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Marketing

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  • 1. Business is about solving problems for people not telling them that your product is the best widget ever invented <br />
  • 2. “what are you working on that is exciting?”<br />
  • 3. What I told that they needed to do, before being able to collect the social media currency they coveted:<br />Build a website that is conversion friendly and sticky (e.g. is intuitive and makes it easy for users to interact with it and share with friends) <br />Begin engaging within relevant Facebook groups & posting on relevant Facebook pages (not with promotional messaging, but instead with content that adds value to the community) <br />Begin following relevant Twitter users and retweet the content of said Twitter users <br />Begin commenting on influential blogs and forums (not with promotional messaging, but with content that adds value to the community) <br />Begin linking to said blogs and forums from within their own site’s content <br />Begin attending industry events and mingling with influential peers (don’t just promote yourself or your brand. Add value to the conversation) <br />Begin to gradually connecting with these influencers via email and other online  communication channels (not to promote yourself, but to genuinely connect and add value to their efforts) <br />If they have a substantial email database, start thinking about innovative ways to encourage email subscribers to engage with your social profiles and social content (some of your subscribers might be influencers) <br />Think about the proportion of your perspective consumers that prefer to consume contact via mobile devices (including tablets) and then figure out what you’re going to do to accommodate them (some of your niche’s influencers might prefer mobile formats) <br />
  • 4. So the main question to ask is… what answers and solutions can I provide today to prospective clients that will ease their pain?Some of the specific questions that you should be asking yourself are<br />Who are you selling to? <br />What are their goals and aspirations? <br />What are their problems? <br />What media do they rely upon for answers to their problems? <br />How can we reach them? <br />What things are important to them? <br />What words and phrases do they use? <br />What are they really buying from you? <br />What images and multi-media appeal to each persona? <br />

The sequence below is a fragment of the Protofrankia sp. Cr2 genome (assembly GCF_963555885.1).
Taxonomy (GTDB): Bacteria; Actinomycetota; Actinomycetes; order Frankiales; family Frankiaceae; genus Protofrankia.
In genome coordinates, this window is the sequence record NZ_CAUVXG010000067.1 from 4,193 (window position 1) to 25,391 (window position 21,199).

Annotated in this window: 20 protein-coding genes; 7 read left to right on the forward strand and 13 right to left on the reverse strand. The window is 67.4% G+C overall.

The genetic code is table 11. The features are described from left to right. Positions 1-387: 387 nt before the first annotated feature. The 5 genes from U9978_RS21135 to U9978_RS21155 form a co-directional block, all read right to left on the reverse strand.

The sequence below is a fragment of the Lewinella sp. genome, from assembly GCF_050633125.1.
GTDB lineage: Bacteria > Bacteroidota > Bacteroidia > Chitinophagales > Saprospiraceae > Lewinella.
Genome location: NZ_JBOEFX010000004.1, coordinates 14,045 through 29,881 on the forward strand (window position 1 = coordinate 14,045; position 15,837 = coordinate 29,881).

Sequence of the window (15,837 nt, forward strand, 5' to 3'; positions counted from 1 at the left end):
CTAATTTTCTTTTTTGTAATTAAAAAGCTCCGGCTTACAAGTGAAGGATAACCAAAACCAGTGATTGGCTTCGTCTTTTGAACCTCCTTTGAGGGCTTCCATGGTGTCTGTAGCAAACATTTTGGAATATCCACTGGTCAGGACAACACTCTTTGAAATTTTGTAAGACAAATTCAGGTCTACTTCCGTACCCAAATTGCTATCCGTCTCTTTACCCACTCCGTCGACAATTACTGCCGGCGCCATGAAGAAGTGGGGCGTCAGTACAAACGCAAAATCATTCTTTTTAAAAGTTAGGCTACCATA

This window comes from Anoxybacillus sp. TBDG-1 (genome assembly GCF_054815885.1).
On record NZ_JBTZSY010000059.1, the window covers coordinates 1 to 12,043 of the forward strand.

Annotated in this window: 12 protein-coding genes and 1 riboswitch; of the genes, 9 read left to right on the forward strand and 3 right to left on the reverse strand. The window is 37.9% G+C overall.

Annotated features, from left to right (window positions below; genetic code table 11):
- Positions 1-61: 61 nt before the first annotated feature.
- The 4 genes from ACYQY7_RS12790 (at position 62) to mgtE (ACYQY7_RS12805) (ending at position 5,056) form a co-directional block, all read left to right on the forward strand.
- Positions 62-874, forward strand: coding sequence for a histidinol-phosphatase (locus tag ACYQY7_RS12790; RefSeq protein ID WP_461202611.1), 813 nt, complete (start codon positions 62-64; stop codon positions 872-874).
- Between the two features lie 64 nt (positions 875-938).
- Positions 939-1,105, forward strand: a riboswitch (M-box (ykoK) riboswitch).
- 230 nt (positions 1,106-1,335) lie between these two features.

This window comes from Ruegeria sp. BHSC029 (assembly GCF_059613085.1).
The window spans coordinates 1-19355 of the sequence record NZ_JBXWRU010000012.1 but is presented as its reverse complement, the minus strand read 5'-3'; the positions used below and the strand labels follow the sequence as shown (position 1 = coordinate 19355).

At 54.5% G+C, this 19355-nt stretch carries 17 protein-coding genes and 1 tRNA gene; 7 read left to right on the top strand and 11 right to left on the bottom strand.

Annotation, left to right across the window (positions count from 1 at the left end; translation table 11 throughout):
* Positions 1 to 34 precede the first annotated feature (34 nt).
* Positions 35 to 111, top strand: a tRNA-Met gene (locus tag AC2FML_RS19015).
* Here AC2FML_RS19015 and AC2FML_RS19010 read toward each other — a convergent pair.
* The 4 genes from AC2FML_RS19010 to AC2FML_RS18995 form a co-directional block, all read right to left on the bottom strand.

• 5. 73 percent of Fortune 100 companies registered a total of 540 Twitter accounts. <br />About three-quarters (76 percent) of those accounts did not post tweets very often. <br />More than half (52 percent) were not actively engaged (This was measured by engagement metrics such as numbers of links, hashtags, references and retweets.) <br />50 percent of the Fortune 100 accounts had fewer than 500 followers, a small number in relation to the size and reach of a major corporation. <br />15 percent were inactive; of those,11 percent were merely placeholder accounts — unused accounts to protect corporate names against so-called brand-jacking on Twitter — and 4 percent were abandoned after being used for a specific event. <br />26 percent of their Twitter accounts were primarily used as a one-way flow of information (either by RSSnews feeds or manual tweets) that offered no engagement with followers. <br />Tweets did not provide opinions or encourage discussions.This contradicts the value of Twitter as a two-way dialogue to build relationships with customers and advocates. <br />A sizeable 24 percent of the Twitter accounts were primarily used for brand awareness. <br />Many appeared to be on Twitter simply to have an online presence. <br />They did not use the platform to reach out to the community and demonstrate that their brand is a trusted source of valuable information, a business that not only talks but also listens to customers. <br />Surprisingly, only 16 percent of the Fortune 100 accounts were used mainly as sales vehicles for company products and services.Other companies did not appear to understand that sales growth can be achieved by posting special Twitter offers, coupons, limited bargains and sales prices, or by searching for customers who mention a company product and reaching out to them to build a relationship. <br />Customer service was the focus of only 9 percent of the accounts; it is highly likely that these companies are worried about corporate reputation — posts that might be damaging to a brand.In addition, success requires a commitment to respond “quickly to customer queries, suggestions or complaints. Note: According to Twitter’s own best practices, “your reply should come within a day, if not within hours”.<br />“Thought leadership appeared to be the least prominent Twitter strategy by Fortune 100 companies, with only 8 percent focused on it. Corporate reputation and authority can be extended onto Twitter, but are most effective only after thought leadership is demonstrated in newspapers, trade publications or recognized by analysts and bloggers. This I think demonstrates the blog and website as your  “home base” and Twitter as your one of your “Outposts” <br />Finally, another 14 percent of accounts were used for other reasons such as recruitment or employee-specific information, or their accounts were locked and not visible.These companies were unable to build relationships with interested communities. <br />